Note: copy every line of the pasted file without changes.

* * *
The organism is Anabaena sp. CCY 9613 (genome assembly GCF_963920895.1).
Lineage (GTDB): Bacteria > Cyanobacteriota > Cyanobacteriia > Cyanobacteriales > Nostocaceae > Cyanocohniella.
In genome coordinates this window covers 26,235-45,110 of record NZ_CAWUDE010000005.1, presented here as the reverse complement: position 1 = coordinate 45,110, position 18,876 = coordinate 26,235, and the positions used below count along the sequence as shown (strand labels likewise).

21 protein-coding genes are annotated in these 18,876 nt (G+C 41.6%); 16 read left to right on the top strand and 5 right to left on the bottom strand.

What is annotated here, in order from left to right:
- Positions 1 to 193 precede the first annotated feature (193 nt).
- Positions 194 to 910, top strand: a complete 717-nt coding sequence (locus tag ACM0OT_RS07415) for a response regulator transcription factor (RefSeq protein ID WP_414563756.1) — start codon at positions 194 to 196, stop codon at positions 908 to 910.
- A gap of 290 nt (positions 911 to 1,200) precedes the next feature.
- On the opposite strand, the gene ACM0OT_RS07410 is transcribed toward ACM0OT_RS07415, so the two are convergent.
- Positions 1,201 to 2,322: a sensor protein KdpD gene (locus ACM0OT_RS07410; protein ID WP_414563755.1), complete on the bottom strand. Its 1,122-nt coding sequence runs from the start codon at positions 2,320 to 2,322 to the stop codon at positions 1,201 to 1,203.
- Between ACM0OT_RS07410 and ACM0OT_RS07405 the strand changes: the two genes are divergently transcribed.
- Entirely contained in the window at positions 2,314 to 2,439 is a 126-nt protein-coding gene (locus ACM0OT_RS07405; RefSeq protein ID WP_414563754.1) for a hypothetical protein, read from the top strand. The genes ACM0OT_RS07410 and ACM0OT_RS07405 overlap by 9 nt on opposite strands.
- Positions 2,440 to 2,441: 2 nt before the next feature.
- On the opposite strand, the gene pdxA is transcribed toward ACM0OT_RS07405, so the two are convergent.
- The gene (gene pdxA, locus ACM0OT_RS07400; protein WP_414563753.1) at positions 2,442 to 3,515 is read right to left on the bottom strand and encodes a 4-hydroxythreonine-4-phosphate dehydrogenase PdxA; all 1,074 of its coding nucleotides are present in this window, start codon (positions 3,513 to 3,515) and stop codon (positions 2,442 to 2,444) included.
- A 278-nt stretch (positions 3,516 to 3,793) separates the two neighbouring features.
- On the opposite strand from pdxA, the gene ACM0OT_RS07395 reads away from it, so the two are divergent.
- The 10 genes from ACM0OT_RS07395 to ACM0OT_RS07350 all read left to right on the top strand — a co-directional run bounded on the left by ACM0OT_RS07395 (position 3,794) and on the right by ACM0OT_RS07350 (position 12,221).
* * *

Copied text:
The organism is Anabaena sp. CCY 9613 (genome assembly GCF_963920895.1).
Lineage (GTDB): Bacteria > Cyanobacteriota > Cyanobacteriia > Cyanobacteriales > Nostocaceae > Cyanocohniella.
In genome coordinates this window covers 26,235-45,110 of record NZ_CAWUDE010000005.1, presented here as the reverse complement: position 1 = coordinate 45,110, position 18,876 = coordinate 26,235, and the positions used below count along the sequence as shown (strand labels likewise).

21 protein-coding genes are annotated in these 18,876 nt (G+C 41.6%); 16 read left to right on the top strand and 5 right to left on the bottom strand.

What is annotated here, in order from left to right:
- Positions 1 to 193 precede the first annotated feature (193 nt).
- Positions 194 to 910, top strand: a complete 717-nt coding sequence (locus tag ACM0OT_RS07415) for a response regulator transcription factor (RefSeq protein ID WP_414563756.1) — start codon at positions 194 to 196, stop codon at positions 908 to 910.
- A gap of 290 nt (positions 911 to 1,200) precedes the next feature.
- On the opposite strand, the gene ACM0OT_RS07410 is transcribed toward ACM0OT_RS07415, so the two are convergent.
- Positions 1,201 to 2,322: a sensor protein KdpD gene (locus ACM0OT_RS07410; protein ID WP_414563755.1), complete on the bottom strand. Its 1,122-nt coding sequence runs from the start codon at positions 2,320 to 2,322 to the stop codon at positions 1,201 to 1,203.
- Between ACM0OT_RS07410 and ACM0OT_RS07405 the strand changes: the two genes are divergently transcribed.
- Entirely contained in the window at positions 2,314 to 2,439 is a 126-nt protein-coding gene (locus ACM0OT_RS07405; RefSeq protein ID WP_414563754.1) for a hypothetical protein, read from the top strand. The genes ACM0OT_RS07410 and ACM0OT_RS07405 overlap by 9 nt on opposite strands.
- Positions 2,440 to 2,441: 2 nt before the next feature.
- On the opposite strand, the gene pdxA is transcribed toward ACM0OT_RS07405, so the two are convergent.
- The gene (gene pdxA, locus ACM0OT_RS07400; protein WP_414563753.1) at positions 2,442 to 3,515 is read right to left on the bottom strand and encodes a 4-hydroxythreonine-4-phosphate dehydrogenase PdxA; all 1,074 of its coding nucleotides are present in this window, start codon (positions 3,513 to 3,515) and stop codon (positions 2,442 to 2,444) included.
- A 278-nt stretch (positions 3,516 to 3,793) separates the two neighbouring features.
- On the opposite strand from pdxA, the gene ACM0OT_RS07395 reads away from it, so the two are divergent.
- The 10 genes from ACM0OT_RS07395 to ACM0OT_RS07350 all read left to right on the top strand — a co-directional run bounded on the left by ACM0OT_RS07395 (position 3,794) and on the right by ACM0OT_RS07350 (position 12,221).